Recent E&PH Publications

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The Role of Masks in Mitigating the SARS-CoV-2 Pandemic: Another Piece of the Puzzle

November 18, 2020. E&PH faculty member Steven Goodman and colleagues published this Editorial in the Annals of Internal Medicine

How often do leading biomedical journals use statistical experts to evaluate statistical methods? The results of a survey

October 1, 2020. In this PLOS One publication, E&PH faculty member Steven Goodman and colleague "report an expanded version of a survey conducted more than 20 years ago by Goodman and colleagues (1998) with the intention of characterizing contemporary statistical review policies at leading biomedical journals."

Risk factors for Aedes aegypti household pupal persistence in longitudinal entomological household surveys in urban and rural Kenya

October 1, 2020. E&PH community members Sindiso Nyathi (pictured here) and Desiree LaBeaud and colleagues released the results of their recent research in Parasites & Vectors. In this study, the authors "identified households that are consistently productive for Ae. aegypti pupae and determined the ecological and socio-demographic factors associated with the persistence and abundance of pupae in households in rural and urban Kenya."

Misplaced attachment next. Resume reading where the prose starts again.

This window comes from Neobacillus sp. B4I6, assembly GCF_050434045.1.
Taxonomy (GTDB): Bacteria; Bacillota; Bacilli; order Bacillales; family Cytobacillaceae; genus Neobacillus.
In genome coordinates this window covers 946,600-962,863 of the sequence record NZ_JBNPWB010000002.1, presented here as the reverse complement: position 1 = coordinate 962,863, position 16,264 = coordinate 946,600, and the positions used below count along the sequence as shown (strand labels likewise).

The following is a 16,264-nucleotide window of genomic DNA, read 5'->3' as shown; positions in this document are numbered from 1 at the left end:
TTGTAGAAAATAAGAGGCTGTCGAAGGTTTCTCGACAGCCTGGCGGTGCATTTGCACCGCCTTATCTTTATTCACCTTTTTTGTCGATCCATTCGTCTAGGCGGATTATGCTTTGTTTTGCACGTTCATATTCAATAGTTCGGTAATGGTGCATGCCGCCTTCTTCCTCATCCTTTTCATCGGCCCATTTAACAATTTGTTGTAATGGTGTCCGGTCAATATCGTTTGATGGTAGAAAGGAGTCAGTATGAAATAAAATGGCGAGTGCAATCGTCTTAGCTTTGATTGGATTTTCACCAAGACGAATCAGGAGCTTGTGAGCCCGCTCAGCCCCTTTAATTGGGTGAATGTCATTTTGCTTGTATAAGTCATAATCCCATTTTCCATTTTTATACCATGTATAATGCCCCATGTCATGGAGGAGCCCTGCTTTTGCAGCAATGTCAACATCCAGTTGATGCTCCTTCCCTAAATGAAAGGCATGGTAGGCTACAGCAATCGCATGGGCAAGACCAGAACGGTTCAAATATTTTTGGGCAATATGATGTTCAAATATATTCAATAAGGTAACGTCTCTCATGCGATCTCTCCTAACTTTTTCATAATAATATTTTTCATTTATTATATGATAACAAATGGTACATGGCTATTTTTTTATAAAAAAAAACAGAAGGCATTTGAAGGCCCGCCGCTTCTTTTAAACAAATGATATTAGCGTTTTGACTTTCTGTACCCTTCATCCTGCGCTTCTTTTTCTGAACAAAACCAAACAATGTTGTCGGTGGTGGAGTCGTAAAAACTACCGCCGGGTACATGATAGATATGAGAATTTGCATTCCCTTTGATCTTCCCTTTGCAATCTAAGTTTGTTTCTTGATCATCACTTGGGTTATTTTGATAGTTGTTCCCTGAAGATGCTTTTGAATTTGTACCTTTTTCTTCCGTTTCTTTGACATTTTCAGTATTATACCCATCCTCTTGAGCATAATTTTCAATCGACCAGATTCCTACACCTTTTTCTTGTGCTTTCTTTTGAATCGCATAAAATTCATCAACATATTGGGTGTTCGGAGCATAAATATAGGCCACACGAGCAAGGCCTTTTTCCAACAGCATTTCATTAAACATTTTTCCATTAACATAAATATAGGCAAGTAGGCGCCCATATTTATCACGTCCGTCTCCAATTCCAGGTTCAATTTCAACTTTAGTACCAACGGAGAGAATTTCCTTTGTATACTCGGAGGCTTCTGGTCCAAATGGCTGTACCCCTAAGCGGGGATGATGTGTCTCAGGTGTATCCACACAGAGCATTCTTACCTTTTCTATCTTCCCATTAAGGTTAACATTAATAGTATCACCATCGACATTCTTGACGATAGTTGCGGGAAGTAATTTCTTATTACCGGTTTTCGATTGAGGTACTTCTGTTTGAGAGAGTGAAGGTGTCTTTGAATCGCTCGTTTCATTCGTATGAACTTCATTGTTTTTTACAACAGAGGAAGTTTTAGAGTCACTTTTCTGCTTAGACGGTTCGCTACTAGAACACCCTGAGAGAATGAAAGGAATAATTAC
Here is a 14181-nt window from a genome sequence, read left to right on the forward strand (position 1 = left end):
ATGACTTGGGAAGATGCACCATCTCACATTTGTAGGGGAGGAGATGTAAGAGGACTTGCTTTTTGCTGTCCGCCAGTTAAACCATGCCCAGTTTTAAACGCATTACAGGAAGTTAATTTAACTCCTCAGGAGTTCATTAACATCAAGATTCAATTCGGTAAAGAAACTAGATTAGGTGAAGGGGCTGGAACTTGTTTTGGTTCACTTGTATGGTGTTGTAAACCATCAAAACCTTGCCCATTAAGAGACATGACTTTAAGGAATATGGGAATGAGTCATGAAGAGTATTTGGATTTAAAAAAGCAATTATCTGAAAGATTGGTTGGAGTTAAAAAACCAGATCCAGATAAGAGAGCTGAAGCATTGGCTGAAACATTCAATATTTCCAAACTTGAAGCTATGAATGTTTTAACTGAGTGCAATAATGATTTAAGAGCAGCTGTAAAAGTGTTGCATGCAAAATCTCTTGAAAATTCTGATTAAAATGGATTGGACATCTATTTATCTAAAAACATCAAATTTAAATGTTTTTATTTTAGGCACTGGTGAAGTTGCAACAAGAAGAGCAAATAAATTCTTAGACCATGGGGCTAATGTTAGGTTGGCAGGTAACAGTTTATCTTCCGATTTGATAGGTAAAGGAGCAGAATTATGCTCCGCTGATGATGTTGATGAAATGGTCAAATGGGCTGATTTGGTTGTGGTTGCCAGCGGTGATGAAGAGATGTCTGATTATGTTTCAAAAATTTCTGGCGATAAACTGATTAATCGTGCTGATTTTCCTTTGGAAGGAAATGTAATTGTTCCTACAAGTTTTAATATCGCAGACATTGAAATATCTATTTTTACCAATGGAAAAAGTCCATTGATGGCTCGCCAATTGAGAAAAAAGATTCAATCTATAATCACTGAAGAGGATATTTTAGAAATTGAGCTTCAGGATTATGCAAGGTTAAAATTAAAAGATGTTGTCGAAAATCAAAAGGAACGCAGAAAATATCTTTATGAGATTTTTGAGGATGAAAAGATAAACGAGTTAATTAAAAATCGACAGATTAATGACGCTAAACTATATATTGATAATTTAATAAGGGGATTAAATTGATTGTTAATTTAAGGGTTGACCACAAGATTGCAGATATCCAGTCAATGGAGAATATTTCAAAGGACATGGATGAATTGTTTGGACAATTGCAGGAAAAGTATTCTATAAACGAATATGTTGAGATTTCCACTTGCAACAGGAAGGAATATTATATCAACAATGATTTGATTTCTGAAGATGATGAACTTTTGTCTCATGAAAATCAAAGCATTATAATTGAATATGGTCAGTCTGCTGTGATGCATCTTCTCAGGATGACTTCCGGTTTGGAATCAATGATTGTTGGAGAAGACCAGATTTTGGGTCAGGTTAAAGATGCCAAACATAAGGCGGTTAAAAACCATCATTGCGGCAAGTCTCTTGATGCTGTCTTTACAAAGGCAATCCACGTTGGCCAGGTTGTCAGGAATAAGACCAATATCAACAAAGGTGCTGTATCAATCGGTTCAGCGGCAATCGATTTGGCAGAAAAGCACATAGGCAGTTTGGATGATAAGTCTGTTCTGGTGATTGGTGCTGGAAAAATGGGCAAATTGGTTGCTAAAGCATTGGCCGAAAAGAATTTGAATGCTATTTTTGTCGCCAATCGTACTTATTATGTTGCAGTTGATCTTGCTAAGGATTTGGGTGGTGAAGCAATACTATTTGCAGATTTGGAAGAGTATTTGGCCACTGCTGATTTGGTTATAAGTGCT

Effects of Counseling by Peer Human Advisors vs Computers to Increase Walking in Underserved Populations: The COMPASS Randomized Clinical Trial

September 28, 2020. E&PH faculty member Abby King and colleagues from Stanford Prevention Research Center and beyond tackle the following question in this new JAMA Internal Medicine publication:  Can customized counseling by computer achieve weekly walking increases among low-income older adults to an extent similar to those achieved by trained human advisors?

Every Body Counts: Measuring Mortality From the COVID-19 Pandemic

September 11, 2020. E&PH Instructor Mathew Kiang contributed this study to the Annals of Internal Medicine. "This article discusses the current difficulties of disaster death attribution and describes the strengths and limitations of relying on death counts from death certificates, estimations of indirect deaths, and estimations of excess mortality."